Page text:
Peruvian interim president resigns amid massive protests
Peru’s interim president has announced his resignation as the country plunged into its worst constitutional crisis in two decades following massive protests unleashed when Congress ousted the nation’s popular leader.
In a short televised address, Manuel Merino said he had acted within the law when he was sworn into office as chief of state on Tuesday, despite protesters’ allegations that Congress had staged a parliamentary coup.
“I, like everyone, want what’s best for our country,” he said.
The decision came after a night of unrest in which dozens of protesters were injured from blunt force, tear gas or projectiles that rights groups say came predominantly from police using excessive force to quell the protests.
A network of human rights groups reported that 112 people had been hurt and the whereabouts of 41 others were unknown.
Health authorities said the dead included Jack Pintado, 22, who was shot 11 times, including in the head, and Jordan Sotelo, 24, who was hit four times in the thorax near his heart.
“Two young people were absurdly, stupidly, unjustly sacrificed by the police,” Peruvian writer and Nobel laureate Mario Vargas Llosa said in a recorded video shared on Twitter.
“This repression – which is against all of Peru – needs to stop.”
A swell of political leaders had urged Mr Merino to leave, with at least 13 of his 19 ministers bailing out of his newly-formed government.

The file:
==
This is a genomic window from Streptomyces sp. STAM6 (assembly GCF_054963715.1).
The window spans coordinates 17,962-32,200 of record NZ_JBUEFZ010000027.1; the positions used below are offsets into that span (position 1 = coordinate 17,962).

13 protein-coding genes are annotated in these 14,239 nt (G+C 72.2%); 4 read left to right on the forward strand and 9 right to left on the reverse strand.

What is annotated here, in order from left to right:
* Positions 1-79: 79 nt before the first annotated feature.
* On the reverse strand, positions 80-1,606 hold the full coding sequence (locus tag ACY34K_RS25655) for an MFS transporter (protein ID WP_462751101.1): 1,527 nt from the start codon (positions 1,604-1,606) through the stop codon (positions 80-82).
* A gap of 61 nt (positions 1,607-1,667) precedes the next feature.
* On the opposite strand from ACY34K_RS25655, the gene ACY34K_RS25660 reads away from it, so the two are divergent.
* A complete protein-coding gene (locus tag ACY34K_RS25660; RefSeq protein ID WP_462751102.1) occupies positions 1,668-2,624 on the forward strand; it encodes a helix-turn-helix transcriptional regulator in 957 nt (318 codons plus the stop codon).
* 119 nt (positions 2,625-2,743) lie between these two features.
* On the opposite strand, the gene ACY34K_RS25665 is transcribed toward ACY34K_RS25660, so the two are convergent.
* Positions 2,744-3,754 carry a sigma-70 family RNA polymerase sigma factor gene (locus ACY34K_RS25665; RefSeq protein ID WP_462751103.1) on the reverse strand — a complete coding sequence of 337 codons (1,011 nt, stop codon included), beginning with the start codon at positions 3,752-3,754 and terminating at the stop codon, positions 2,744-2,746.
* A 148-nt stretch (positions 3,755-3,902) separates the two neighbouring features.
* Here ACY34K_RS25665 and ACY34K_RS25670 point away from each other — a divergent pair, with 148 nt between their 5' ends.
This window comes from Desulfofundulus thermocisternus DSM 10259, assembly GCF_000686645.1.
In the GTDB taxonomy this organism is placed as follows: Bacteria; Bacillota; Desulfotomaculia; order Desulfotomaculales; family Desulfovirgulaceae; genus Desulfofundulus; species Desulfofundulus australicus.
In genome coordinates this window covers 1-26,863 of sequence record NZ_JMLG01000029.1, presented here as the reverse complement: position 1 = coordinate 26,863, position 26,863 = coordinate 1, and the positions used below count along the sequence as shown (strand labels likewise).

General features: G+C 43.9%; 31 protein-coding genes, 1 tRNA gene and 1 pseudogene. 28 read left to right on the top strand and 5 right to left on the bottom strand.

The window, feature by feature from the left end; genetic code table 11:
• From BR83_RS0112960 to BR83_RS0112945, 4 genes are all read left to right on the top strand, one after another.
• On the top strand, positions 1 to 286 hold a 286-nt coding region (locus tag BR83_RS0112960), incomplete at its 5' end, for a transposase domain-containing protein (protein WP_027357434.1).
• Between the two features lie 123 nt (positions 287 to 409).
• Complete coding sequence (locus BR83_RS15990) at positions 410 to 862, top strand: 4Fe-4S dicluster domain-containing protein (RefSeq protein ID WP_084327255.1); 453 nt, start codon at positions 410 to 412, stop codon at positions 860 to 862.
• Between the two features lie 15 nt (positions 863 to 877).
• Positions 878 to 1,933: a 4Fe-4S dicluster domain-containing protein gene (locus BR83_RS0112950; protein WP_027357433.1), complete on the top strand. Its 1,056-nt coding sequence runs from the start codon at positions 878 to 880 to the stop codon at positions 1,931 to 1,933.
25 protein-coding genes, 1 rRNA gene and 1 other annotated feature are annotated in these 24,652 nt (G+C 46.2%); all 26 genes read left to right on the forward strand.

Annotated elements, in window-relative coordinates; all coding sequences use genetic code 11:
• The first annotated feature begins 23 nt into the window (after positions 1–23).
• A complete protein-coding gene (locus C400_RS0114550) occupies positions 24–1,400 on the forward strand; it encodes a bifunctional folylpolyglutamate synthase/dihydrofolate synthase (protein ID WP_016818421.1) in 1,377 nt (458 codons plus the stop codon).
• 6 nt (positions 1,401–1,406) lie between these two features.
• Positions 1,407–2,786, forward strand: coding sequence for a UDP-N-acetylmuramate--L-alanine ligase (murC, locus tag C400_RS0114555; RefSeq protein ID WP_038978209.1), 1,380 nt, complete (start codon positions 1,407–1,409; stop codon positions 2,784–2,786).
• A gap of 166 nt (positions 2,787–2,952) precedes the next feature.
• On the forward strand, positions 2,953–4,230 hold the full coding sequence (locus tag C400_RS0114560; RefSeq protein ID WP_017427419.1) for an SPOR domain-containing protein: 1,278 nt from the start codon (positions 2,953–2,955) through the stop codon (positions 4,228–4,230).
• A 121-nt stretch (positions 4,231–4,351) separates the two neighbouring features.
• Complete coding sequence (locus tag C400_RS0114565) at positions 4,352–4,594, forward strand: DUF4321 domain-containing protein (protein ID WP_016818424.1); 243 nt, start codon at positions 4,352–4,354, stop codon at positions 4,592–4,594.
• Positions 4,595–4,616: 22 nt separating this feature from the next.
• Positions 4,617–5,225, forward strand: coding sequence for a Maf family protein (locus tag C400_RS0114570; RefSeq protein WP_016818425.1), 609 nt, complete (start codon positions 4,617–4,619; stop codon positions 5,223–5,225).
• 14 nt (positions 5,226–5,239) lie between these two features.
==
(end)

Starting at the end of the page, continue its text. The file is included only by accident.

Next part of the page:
The president of Congress called on Mr Merino to resign immediately and said lawmakers would vote to oust him if he refused.
“We should put above all else the lives of the Peruvian people,” said Luis Valdez, the current head of Congress, who himself plans to resign.
Mr Merino, a little-known politician and rice farmer, became Peru’s leader on Tuesday after a stunning vote by Congress to oust popular ex-President Martin Vizcarra.
As head of Congress, Mr Merino was next in line to the presidency when Mr Vizcarra was removed. But protesters contend the move amounted to an illegal parliamentary coup and refused to recognise him.
Congress kicked Mr Vizcarra out using a clause dating to the 19th century that allows the powerful legislature to remove a president for “permanent moral incapacity”.
Legislators accused Mr Vizcarra of poorly handling the pandemic and held up unproven accusations that he took more than 630,000 US dollars (£477,000) in bribes in exchange for two construction contracts while governor of a small province in southern Peru years ago.
Prosecutors are investigating the allegations but Mr Vizcarra has not been charged. A judge barred him from leaving the country for 18 months on Friday.
In remarks before Saturday’s upheaval, Mr Merino denied the protests were against him, telling a local radio station that young people were demonstrating against unemployment and not being able to complete their studies because of the pandemic.